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Author Topic: using ecryptfs to protect your wallet  (Read 1260 times)
grondilu
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October 21, 2010, 07:48:54 PM
 #1

I guess this could be in the wiki but I post it here first.

I've recently looked for a free alternative to TrueCrypt.

On my Debian system, I've found ecryptfs.  It seems nice because it doesn't require you to encrypt a whole partition.

First, install the package :

apt-get install ecryptfs-utils

Then, create a ~/Private directory.

Setup this directory as your encrypted directory with the command :

ecryptfs-setup-private

(you may need to load the ecryptfs module with modprobe or something)

You will be prompted for your login password and for a optionnal mount password.  Using only your login password is easier since it will save you the typing of an additionnal password.

Relog.

Move your wallet.dat file in your Private directory, and make a symlink :

mv .bitcoin/wallet.dat Private
ln -s $HOME/Private/wallet.dat .bitcoin

That's about it.

You can unmount your private dir with the ecryptfs-umount-private command.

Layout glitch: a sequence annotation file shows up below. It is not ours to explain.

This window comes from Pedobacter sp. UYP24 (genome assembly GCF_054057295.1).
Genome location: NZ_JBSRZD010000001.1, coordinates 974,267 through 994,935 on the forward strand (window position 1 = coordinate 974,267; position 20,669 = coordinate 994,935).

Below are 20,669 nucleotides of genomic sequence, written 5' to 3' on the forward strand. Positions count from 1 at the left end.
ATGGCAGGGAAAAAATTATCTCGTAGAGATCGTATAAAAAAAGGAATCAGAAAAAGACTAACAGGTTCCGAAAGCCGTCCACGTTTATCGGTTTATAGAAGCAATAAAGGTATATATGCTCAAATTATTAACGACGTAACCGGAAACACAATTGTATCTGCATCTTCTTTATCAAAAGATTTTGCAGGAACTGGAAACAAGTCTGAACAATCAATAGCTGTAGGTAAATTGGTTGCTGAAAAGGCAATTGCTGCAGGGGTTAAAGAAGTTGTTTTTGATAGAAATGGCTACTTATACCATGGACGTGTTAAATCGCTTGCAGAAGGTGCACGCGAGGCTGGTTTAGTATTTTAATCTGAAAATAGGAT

This directory can be used for other sensitive files, such as .fetchmailrc, .ssh/id_dsa, .gnupg and so on.



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theymos
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October 21, 2010, 09:29:04 PM
 #2

I use dm-crypt. You must be root to mount the encrypted device. You can use a file-based container with a loop device.

My mount script:
Code:
losetup /dev/loop0 /encrypted

HASH=`hashalot -s salt sha256 | hexdump -e '32/1 "%02x"'`
echo 0 `blockdev --getsize /dev/loop0` crypt aes-cbc-essiv:sha256 \
$HASH 0 /dev/loop0 0 | dmsetup create hidden

Unmount:
Code:
dmsetup remove hidden && losetup -d /dev/loop0

1NXYoJ5xU91Jp83XfVMHwwTUyZFK64BoAD
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